California law requires pet stores to only have shelter animals for adoption

Pet stores in California will be required by law to only sell dogs, cats and rabbits that come from shelters or nonprofit rescues (not pictured).

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Pet stores in California will be required by law to only sell dogs, cats and rabbits that come from shelters or nonprofit rescues (not pictured).

On Jan. 1, pet stores in California will be required by law to only sell dogs, cats and rabbits that come from shelters or nonprofit rescues.

The new mandate comes from the Pet Rescue and Adoption Act, which went into effect on New Year's day after being signed into law by California Gov. Jerry Brown in October 2017. According to KNBC, California is the first state to adopt such a law.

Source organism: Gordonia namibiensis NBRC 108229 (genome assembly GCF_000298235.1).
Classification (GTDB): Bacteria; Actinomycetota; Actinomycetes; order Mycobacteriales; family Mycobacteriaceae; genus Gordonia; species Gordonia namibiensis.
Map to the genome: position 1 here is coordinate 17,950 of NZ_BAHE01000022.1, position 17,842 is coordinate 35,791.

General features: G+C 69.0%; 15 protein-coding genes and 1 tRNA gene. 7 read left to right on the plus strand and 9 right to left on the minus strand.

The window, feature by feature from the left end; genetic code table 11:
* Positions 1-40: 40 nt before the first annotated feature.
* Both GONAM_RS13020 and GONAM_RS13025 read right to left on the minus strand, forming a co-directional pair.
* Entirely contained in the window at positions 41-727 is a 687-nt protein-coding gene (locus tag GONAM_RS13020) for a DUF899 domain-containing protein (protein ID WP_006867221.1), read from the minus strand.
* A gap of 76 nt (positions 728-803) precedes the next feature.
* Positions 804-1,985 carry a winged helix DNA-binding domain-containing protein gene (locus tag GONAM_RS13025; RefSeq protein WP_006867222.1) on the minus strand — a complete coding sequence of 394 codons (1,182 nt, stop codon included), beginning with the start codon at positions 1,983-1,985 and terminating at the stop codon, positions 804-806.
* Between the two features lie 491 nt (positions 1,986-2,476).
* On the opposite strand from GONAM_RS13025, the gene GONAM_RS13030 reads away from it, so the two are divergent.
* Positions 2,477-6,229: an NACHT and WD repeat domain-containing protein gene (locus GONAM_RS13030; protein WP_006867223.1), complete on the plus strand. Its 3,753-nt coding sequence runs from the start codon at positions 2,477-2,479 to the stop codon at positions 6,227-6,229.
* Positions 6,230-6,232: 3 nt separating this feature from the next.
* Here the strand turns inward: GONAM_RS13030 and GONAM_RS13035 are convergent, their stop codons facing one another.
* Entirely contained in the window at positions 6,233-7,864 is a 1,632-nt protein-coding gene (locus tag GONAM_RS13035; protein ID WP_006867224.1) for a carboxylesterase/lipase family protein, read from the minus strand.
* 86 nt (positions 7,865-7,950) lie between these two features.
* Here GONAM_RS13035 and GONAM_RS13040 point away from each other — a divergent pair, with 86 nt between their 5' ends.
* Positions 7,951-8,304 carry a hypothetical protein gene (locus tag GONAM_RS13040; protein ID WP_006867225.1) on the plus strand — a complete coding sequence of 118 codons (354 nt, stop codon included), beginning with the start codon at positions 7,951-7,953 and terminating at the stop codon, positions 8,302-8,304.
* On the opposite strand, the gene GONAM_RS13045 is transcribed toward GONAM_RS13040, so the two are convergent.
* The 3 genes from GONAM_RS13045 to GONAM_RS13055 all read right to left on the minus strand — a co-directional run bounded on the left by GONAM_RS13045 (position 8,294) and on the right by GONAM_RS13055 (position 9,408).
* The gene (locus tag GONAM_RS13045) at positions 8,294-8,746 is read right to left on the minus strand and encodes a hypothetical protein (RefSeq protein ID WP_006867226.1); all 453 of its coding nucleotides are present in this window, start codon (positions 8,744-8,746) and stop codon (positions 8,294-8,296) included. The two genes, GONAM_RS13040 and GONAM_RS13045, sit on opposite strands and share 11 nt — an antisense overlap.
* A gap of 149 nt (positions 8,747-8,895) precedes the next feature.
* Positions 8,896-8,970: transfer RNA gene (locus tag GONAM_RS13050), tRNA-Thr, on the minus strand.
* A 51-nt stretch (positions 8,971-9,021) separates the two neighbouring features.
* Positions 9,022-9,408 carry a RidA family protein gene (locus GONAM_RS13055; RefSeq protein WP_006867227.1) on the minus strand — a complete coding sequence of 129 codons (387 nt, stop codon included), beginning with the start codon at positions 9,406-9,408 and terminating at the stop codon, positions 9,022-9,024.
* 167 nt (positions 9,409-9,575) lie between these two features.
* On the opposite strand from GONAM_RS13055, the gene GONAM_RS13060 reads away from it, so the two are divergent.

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CNN reported that the law requires each store "maintain records sufficient to document the source of each dog, cat, or rabbit the pet store sells or provides space for, for at least one year, and to post, in a conspicuous location on the cage or enclosure of each animal, a sign listing the name of the entity from which each dog, cat, or rabbit was obtained."

To ensure the requirement is being met, CNN reported that store operators will have to provide records origin of each animal. If the records can not be provided, the store will get a $500 fine per animal.

Prospective pet owners can still buy from private breeders, however. Pet stores are not able to do so.

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